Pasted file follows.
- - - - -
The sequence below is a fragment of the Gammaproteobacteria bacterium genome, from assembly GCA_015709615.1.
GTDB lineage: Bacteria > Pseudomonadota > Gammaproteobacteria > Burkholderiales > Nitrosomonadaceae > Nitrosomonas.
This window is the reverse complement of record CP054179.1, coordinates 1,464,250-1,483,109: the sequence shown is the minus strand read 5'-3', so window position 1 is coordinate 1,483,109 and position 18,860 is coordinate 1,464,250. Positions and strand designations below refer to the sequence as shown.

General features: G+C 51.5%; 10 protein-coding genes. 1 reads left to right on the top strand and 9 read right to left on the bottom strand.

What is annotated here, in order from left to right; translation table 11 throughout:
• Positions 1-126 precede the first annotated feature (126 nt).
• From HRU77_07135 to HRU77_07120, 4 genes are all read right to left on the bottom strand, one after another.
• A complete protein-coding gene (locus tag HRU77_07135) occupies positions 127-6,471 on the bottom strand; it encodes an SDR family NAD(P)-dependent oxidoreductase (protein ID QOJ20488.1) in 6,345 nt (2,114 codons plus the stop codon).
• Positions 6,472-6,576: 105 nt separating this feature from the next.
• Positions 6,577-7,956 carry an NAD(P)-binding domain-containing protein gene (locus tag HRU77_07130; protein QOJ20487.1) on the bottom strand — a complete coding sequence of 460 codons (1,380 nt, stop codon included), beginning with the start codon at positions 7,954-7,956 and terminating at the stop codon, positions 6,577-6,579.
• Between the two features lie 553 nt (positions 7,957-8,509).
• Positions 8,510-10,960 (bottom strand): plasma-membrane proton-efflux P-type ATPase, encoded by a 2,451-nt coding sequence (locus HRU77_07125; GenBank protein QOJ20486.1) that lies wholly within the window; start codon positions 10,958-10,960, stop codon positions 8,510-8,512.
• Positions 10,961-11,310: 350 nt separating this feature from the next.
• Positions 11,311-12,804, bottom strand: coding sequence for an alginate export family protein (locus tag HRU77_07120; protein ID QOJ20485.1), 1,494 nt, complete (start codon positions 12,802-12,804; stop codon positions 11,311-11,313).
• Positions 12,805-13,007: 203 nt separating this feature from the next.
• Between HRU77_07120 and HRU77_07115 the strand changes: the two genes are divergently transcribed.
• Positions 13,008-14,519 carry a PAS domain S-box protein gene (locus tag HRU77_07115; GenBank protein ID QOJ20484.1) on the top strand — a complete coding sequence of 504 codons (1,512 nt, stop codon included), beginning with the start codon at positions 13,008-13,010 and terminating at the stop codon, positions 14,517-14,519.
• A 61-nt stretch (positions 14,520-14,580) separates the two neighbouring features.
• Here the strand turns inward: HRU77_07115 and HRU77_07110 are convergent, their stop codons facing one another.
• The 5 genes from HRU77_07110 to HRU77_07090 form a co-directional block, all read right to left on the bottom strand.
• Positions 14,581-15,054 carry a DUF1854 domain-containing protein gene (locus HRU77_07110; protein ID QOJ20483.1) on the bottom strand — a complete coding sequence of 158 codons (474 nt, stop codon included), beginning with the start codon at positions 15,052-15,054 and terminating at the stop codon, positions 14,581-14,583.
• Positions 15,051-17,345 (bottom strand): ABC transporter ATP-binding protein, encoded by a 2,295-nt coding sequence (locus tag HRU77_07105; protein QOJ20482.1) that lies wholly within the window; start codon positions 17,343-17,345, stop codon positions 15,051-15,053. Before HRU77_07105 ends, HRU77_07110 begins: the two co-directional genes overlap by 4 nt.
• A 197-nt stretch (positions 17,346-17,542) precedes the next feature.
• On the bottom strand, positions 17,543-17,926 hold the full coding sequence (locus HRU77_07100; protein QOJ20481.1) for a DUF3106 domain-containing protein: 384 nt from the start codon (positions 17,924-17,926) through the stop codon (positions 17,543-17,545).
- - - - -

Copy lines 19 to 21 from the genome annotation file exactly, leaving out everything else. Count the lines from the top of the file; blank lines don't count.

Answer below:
• Here the strand turns inward: HRU77_07115 and HRU77_07110 are convergent, their stop codons facing one another.
• The 5 genes from HRU77_07110 to HRU77_07090 form a co-directional block, all read right to left on the bottom strand.
• Positions 14,581-15,054 carry a DUF1854 domain-containing protein gene (locus HRU77_07110; protein ID QOJ20483.1) on the bottom strand — a complete coding sequence of 158 codons (474 nt, stop codon included), beginning with the start codon at positions 15,052-15,054 and terminating at the stop codon, positions 14,581-14,583.